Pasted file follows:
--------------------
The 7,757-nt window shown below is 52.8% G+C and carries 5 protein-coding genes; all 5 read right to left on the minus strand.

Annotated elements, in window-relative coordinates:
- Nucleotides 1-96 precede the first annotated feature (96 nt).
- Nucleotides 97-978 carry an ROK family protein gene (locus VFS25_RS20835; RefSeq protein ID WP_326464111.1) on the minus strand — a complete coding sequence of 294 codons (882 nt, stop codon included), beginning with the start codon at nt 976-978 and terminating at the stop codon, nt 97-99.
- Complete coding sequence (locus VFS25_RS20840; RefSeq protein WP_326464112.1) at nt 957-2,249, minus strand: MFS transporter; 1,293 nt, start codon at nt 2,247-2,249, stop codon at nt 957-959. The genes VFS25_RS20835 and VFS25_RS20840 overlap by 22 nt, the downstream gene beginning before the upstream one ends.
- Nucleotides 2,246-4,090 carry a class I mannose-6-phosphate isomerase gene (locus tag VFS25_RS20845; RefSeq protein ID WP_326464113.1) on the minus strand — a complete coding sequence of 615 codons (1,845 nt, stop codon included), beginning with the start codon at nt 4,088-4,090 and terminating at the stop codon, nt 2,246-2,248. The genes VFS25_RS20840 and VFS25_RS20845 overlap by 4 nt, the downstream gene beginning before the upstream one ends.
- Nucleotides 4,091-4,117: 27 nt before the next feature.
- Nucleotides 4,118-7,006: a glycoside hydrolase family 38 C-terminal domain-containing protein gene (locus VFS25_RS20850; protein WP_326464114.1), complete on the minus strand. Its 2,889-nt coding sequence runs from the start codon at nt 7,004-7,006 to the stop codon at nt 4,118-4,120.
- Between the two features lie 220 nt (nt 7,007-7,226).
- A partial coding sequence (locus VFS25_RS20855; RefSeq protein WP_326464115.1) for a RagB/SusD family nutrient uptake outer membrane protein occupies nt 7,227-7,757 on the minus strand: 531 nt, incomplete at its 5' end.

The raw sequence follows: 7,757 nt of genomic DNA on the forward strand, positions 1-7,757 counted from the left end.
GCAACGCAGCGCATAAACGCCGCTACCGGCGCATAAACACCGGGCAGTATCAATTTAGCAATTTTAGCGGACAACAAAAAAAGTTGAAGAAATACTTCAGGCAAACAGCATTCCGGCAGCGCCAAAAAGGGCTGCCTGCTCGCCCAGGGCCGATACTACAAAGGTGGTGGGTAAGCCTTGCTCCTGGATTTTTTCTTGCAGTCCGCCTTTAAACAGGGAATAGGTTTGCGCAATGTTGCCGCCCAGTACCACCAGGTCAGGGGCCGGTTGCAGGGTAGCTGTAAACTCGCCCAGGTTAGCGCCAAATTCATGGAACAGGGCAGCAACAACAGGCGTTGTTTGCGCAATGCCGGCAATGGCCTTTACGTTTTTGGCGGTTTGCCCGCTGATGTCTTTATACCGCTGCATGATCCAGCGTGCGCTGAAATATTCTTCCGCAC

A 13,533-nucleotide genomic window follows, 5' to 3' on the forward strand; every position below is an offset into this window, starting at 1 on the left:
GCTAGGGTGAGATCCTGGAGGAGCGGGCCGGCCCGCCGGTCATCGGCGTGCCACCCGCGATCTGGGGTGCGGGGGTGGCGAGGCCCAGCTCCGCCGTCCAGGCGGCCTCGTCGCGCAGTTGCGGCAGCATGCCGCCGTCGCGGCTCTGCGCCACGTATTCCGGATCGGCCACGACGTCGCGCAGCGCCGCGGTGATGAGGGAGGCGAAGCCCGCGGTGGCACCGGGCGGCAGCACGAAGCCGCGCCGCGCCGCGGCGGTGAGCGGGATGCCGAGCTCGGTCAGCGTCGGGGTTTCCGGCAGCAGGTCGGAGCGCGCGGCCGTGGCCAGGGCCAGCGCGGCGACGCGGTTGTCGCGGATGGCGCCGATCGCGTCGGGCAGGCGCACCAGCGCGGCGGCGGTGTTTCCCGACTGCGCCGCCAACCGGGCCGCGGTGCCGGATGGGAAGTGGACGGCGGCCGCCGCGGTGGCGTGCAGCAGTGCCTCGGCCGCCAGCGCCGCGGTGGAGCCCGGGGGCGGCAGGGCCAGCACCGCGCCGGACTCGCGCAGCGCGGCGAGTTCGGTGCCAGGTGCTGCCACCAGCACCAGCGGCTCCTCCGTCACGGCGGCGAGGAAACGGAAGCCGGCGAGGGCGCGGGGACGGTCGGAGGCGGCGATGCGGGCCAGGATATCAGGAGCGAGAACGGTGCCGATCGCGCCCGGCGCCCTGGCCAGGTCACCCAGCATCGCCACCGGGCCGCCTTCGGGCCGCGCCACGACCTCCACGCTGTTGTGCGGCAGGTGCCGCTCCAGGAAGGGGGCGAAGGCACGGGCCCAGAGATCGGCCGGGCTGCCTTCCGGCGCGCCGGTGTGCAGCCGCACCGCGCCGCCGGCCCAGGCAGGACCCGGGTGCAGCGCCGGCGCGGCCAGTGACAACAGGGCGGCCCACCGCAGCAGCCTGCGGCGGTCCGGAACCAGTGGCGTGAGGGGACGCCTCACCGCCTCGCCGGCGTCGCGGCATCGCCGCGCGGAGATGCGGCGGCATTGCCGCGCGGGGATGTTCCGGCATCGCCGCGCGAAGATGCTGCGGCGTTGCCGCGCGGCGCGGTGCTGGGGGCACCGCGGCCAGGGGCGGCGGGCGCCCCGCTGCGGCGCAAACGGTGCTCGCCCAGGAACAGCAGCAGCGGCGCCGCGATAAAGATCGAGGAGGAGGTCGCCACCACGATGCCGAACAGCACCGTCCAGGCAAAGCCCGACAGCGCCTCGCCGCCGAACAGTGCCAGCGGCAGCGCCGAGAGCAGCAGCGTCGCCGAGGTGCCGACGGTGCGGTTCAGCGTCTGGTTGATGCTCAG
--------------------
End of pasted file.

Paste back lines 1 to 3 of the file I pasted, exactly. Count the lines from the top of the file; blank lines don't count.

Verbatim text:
The 7,757-nt window shown below is 52.8% G+C and carries 5 protein-coding genes; all 5 read right to left on the minus strand.

Annotated elements, in window-relative coordinates:
- Nucleotides 1-96 precede the first annotated feature (96 nt).